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The Welcome Table

April 2015
The Welcome Table
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Chefs and historians reenact a momentous dinner from Charleston’s past

In April of 1865, Nat Fuller, an African-American cook and caterer, celebrated the end of the Civil War with a groundbreaking banquet at The Bachelor’s Retreat, his own lauded Church Street restaurant. In a time when local patrician William Heyward wouldn’t dine at the Charleston Hotel because he felt “the negro waiters [were] so defiant and so familiar in their attentions” (Black Charlestonians: A Social History, 1822-1885, Bernard E. Powers Jr.), the forward-thinking Fuller envisioned and executed a gathering of men both black and white, including newly freed slaves, former slave owners, and Union soldiers, all brought together in the spirit of reconciliation for a fine feast. The guest list did not survive, nor the bill of fare, but a century and a half later, locals are celebrating the 150th anniversary of the war’s end with a modern-day reenactment of the revolutionary fête.

University of South Carolina professor and historian David S. Shields first proposed a reprise of Fuller’s reunification meal in a Charleston magazine feature (“Charleston’s First Top Chefs,” December 2013), and since then, he and a committee of volunteers have been hard at work planning the invitation-only event. On April 19, the festivities will commence with cocktails and hors d’oeuvres at the Charleston Renaissance Gallery, located in the same building where The Bachelor’s Retreat once was. The guests—80 citizens of various ethnic backgrounds, chosen because they exemplify Fuller’s own culinary and social ideas—will then proceed to McCrady’s Long Room for an authentic dinner built around the ingredients and techniques that characterized Fuller’s cuisine.

The chefs crafting the fare will be a cast of sorts, with personal chef and caterer Benjamin “BJ” Dennis turning out the hors d’oeuvres and assuming the role of Tom R. Tully, Fuller’s apprentice and eventual culinary heir. Kevin Mitchell, a chef instructor at the Culinary Institute of Charleston, will act as Fuller, producing dishes based on Fuller’s surviving notes. And Sean Brock, chef and partner of Husk, McCrady’s, and Minero, will work alongside them in the kitchen, preparing a fish course featuring two types of fish and shrimp pie.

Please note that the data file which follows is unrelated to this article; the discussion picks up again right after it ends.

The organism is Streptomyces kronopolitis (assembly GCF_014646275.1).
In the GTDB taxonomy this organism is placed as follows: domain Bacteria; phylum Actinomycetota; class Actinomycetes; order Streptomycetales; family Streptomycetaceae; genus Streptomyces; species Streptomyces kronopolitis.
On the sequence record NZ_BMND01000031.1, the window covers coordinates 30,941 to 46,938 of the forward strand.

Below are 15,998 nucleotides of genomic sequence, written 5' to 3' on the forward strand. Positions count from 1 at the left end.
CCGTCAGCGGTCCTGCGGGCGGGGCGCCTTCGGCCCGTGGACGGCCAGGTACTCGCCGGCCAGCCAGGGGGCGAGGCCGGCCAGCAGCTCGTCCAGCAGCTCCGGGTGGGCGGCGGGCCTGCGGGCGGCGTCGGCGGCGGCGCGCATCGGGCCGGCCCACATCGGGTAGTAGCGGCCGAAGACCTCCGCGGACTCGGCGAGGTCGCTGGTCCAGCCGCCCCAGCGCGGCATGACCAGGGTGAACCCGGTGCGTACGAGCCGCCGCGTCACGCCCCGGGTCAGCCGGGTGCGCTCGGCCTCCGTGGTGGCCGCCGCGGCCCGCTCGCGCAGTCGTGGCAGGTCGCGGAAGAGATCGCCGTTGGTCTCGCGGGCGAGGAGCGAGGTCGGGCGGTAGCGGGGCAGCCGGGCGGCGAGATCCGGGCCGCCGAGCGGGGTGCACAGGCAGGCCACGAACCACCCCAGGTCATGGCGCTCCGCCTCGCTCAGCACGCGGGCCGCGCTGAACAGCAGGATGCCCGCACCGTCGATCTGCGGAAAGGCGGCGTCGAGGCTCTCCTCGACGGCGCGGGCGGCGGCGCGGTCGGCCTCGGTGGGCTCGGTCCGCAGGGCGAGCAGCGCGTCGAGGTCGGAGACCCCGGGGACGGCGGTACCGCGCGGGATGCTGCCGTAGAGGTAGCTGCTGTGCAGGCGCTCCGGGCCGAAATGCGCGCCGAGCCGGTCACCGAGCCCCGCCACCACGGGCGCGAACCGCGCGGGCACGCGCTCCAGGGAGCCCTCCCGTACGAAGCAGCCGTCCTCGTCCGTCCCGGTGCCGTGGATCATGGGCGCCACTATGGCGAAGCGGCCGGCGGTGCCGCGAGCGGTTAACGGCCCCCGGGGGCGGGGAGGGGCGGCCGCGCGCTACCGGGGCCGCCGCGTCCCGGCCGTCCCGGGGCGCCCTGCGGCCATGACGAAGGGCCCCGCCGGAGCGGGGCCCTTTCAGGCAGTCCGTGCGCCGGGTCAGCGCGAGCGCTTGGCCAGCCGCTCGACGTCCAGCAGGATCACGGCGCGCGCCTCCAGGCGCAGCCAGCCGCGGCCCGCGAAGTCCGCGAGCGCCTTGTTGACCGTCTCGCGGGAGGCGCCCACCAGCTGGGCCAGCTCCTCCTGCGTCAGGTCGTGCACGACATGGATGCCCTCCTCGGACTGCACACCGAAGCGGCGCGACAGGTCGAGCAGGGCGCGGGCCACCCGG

As was customary in Fuller’s day, dinner will be served in the Russian style, meaning silver platters and service at the table. Seven courses will encompass 31 preparations of 19th-century favorites, including turtle soup, capons, aged duck, venison chops, partridges, and Charlotte russe. Vintage-inspired cocktails, such as brandy smashes and mint juleps, will complement the historical fare, as Nat Fuller was also an acclaimed mixologist. (To learn how to mix your own version of a Fuller-inspired sip, visit charlestonmag.com/brandy_smash.)

Along with celebrating the flavors of the past, the dinner will pay homage to the legacies of African-American chefs in Charleston, who birthed much of the Lowcountry’s distinctive cuisine. Like Shields, Mitchell has extensively studied the histories of local black chefs in Charleston and knows the territory well. “Their stories have long been an interest of mine, and there is a refinement of their cuisine that hasn’t always been recognized,” he says.

Due to Shields’ vision, Brock’s commitment to culinary heritage, and Mitchell’s and Dennis’ devotion to honoring ancestors who came before, locals will once again come together to toast the end of the Civil War and the citizens who attempted to stitch the local community together in its wake. And of course, there will be glasses raised to Nat Fuller, a man who dared to stand up and imagine a world without the castes that have so often divided this place called Charleston.

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